In other news, Caliban Books and The Big Idea in Pittsburgh are added to the list of shops carrying the book. As a Pittsburgher, and a patron of both stores, this is great news. They have long been supportive of independent writers in the area. The Big Idea is an infoshop with a lot of radical lit, so its really neat to have my book on their shelves. Note: these are first edition copies.
A major thing once the 2nd edition is out is consigning with stores. 6 Gallery Press has their own select stores they consign with, mainly selling the book through small press distro. As an author, I will have to contact stores personally to ask for consignment. I will contact every store I have read at in the past, and those I will be reading at in the coming year. A pain, and there's no guarantee my book will get picked up. But this is how people start. I'm a fan of 80s indie comics like Cerebus and A Distant Soil. Dave Sims and Colleen Doran had to put in similar legwork to get their stuff out there. Handling subscriptions and mailing comic books personally. It paid off.
Or "Now I remember why I bring a glass of water to readings."
So I am recording the audiobook of Jack Daniels. I had the first session last week, at a studio in Mills College in Oakland. The producer set up the microphone, then we did a lot of "can you hear me now?" Either I couldn't hear him through my headphones or he couldn't hear me in the booth, or he could hear me but not through the speakers...set up took a long time. For my part, I sat in a chair, my stories on a podium in front of me, a microphone on a drooping stand literally dangling in front of my face, wearing headphones through which I could hear myself. I will never love the sound of my own voice. Maybe one day I can get Patrick Stewart to do my voiceovers, but for now I think I do a halfway decent job. The fun started early when the producer needed to check "the levels" (don't ask me what that means), and instructed me to do the screaming parts from "Safe Space." We did a few mic checks and I got to reading.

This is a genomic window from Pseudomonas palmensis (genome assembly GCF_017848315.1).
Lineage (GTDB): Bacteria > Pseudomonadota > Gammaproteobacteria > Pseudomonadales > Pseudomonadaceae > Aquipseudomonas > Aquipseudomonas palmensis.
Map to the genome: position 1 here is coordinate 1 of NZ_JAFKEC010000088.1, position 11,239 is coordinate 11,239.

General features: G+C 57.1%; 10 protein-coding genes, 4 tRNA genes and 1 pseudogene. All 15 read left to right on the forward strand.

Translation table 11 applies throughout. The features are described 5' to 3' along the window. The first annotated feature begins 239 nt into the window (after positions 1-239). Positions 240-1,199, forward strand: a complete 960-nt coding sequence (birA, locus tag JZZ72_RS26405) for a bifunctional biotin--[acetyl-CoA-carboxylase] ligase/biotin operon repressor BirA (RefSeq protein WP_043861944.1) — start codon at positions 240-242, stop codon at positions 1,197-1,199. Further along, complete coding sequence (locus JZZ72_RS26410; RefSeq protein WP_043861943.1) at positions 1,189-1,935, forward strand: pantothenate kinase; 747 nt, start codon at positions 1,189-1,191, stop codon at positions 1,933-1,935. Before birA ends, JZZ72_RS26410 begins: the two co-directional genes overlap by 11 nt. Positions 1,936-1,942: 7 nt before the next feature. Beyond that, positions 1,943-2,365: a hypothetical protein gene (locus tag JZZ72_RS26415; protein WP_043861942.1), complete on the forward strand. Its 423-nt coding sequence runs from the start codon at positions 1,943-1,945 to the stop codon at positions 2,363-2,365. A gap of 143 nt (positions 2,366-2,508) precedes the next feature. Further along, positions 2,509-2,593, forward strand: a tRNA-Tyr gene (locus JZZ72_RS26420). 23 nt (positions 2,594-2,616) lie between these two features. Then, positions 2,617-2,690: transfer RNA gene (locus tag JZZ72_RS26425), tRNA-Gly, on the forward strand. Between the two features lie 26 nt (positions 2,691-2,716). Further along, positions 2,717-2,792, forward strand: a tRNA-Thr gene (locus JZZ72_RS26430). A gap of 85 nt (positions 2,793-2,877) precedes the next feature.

Turn my headphones up
I did a complete read-through of "Safe Space." There were a few flubs which we will have to re-dub. I mostly felt concerned with my mouth that got more parched as the story went on, to the point I feared my dry smacking lips could be heard over the mic. By the end, my throat felt like the Sahara Desert. I also had to rustle some papers while reading. You'll never find a guy who treats paper as gently as I did during that reading, but there was some noise anyway. There has always been a performance aspect to my work, but sitting in a recording studio is an entirely new experience. When I was done, the producer burned me a CD to listen to. The things to listen to were spots where I made mistakes, and the level of difference between highs and lows in my voice. If the parts where I scream like a madman were too high, he'd have to compress it. It turned out fine.
This microphone was damn near in my mouth